June 18, 2018
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Look to the sky for new energy sources

Pat Wellenbach | AP
Pat Wellenbach | AP
With five commercial-grade wind farms running or under construction and more on the drawing board, some Maine residents are challenging the state law that expedites the permitting process for setting up a wind farm. These turbines are along the Kibby Mountain Range in western Maine in 2009.


For most of history, humanity has relied on earth-based energies. It was wood for early humans, and many Mainers still rely on wood for heat. An exception was water power to run mills to grind grain, cut lumber and power textile looms. The industrial revolution relied on coal, an earth-based fuel. In the 20th century, more earth-based fuels powered the unprecedented advances in transportation and other technology — refined petroleum for gasoline, diesel and heating oil, natural gas and propane for heating and to run machines and uranium for nuclear plants to generate electricity.

Given the threat to the environment from fossil fuels and nuclear power, humanity is poised to make a profound move from one source to another. It is time to look to the sky.

Wind power for electricity, which in turn can charge vehicle batteries and power home heaters, comes from the unevenly heated surface of the Earth. The sun heats up land faster than water, and wind is the result of cooler, heavier air moving toward the areas where warmer, lighter air is rising.

The potential for wind power is tremendous. Critics who suggest it is a fad that will never fill more than a niche lack the imagination to envision hundreds of sea-based wind towers, or perhaps thousands of smaller, community based turbines. Emerging technology will grow in leaps and bounds to capture the electricity produced by wind.

Solar power, directly from the sun, is another source. It can be captured in two ways. Devices are being improved dramatically to heat water which in turn heats buildings or is consumed for showers and washing dishes. The sun also is being harnessed in photovoltaic devices, which turn sunlight directly into flowing electrons. Such things as roof shingles that double as photovoltaics are being perfected. Again, the potential is tremendous.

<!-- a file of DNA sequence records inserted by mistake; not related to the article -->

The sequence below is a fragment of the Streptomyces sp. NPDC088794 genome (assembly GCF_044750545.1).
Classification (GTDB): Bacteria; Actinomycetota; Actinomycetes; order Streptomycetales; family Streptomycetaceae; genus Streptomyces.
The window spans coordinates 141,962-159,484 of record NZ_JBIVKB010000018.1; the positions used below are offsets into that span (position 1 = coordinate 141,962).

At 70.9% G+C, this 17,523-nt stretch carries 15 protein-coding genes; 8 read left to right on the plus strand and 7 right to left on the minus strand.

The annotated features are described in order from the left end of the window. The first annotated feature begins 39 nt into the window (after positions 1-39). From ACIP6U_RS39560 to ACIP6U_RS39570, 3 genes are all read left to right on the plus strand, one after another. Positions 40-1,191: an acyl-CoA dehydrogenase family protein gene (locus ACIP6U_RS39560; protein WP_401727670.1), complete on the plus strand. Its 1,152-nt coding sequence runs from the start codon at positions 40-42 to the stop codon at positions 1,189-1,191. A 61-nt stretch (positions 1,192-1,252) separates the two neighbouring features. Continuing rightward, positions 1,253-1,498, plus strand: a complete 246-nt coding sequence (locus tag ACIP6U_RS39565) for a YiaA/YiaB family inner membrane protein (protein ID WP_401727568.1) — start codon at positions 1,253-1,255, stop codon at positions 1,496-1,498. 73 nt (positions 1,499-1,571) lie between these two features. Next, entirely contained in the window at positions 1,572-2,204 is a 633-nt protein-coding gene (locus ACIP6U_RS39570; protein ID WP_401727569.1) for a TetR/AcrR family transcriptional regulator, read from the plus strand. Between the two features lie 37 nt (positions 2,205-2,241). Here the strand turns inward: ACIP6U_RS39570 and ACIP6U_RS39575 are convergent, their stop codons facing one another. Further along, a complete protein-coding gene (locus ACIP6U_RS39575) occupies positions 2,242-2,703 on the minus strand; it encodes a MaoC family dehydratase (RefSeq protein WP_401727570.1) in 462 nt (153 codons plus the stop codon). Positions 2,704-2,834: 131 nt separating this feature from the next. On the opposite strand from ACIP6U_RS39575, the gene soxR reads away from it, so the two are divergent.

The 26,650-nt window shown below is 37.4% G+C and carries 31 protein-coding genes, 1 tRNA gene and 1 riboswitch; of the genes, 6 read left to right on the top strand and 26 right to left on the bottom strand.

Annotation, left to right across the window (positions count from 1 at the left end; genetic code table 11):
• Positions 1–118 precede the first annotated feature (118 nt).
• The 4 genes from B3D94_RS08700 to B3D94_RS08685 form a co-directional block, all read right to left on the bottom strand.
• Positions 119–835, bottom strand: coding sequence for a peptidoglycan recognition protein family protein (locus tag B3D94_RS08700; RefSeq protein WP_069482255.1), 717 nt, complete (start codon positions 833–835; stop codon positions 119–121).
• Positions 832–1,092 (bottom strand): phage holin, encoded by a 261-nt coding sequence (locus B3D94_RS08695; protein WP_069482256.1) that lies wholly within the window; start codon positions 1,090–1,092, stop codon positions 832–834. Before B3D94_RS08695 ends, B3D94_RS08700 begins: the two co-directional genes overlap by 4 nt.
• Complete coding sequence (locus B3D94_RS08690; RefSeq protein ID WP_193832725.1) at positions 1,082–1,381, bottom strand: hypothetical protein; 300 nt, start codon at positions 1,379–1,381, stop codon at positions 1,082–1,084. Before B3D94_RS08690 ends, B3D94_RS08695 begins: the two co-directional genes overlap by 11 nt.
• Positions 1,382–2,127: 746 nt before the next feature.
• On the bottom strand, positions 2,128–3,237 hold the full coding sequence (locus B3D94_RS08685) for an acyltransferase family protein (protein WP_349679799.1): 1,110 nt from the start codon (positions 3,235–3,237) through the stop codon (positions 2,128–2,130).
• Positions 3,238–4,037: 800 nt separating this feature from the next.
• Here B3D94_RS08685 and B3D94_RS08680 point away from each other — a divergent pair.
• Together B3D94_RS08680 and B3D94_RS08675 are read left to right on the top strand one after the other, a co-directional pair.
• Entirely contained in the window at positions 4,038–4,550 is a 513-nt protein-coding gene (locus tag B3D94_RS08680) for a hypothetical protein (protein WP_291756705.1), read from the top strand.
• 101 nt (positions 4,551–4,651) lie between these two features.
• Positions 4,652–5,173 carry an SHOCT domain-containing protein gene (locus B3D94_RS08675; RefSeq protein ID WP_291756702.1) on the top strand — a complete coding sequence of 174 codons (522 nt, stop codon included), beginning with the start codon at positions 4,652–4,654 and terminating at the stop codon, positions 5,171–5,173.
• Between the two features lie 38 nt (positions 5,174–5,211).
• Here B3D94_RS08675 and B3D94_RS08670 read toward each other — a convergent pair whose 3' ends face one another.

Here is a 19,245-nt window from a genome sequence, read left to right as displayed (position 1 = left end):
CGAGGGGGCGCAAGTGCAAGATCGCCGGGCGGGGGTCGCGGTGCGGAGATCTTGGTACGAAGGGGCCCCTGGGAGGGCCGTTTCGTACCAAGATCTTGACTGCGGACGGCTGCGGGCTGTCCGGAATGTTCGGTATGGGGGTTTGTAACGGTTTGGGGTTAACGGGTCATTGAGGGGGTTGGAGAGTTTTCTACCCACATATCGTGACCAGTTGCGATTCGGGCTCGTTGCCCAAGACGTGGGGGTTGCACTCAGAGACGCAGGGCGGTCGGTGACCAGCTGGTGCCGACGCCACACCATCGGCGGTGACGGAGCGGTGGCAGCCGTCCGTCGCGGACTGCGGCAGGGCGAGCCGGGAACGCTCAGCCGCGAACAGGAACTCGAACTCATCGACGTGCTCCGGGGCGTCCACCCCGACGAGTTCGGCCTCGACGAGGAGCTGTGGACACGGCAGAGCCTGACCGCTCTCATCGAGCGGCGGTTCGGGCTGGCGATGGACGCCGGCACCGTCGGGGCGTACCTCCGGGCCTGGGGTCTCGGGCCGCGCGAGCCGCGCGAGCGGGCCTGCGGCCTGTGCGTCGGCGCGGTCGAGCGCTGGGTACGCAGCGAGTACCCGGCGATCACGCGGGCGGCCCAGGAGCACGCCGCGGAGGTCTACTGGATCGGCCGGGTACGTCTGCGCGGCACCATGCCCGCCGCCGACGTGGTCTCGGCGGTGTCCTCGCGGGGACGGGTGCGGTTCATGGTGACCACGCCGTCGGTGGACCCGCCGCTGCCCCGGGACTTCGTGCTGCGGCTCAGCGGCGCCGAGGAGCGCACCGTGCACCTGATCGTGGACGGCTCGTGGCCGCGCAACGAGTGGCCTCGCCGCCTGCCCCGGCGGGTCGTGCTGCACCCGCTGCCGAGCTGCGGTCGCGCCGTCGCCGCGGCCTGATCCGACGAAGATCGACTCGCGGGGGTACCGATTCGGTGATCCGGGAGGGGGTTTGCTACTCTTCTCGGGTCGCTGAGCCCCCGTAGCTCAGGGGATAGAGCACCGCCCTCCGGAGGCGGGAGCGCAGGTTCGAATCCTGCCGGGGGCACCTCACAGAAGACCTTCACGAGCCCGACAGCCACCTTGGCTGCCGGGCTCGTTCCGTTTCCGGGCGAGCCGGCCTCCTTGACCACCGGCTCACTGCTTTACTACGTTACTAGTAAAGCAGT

Tidal power, driven by the moon, is another sky-based energy. So is hydro power, an old energy source which begins when the sun evaporates water, which later falls as rain and flows downhill.

As the crisis at the Fukushima nuclear power plant shows, earth-based energy has serious shortcomings.

The world is in a troubling, perhaps confusing limbo between two models of energy, the old earth-based and the emerging sky-based. Desperation seems to mark the drive to squeeze out the last earth-based fuels. Mountain-tops are leveled in the search for coal. Deep ledge rock is shattered in the search for natural gas. Oil-drilling rigs are built in dangerous, deep waters.

The developed world will face either an apocalyptic, painful end to its reliance on fossil fuels — wars, shortages, famine — or it will embrace the new paradigm willingly. But the new technology must be jump-started with investment, much of it public funds. It is time our leaders get their heads out of uranium shafts and oil wells and look to the sun and moon.

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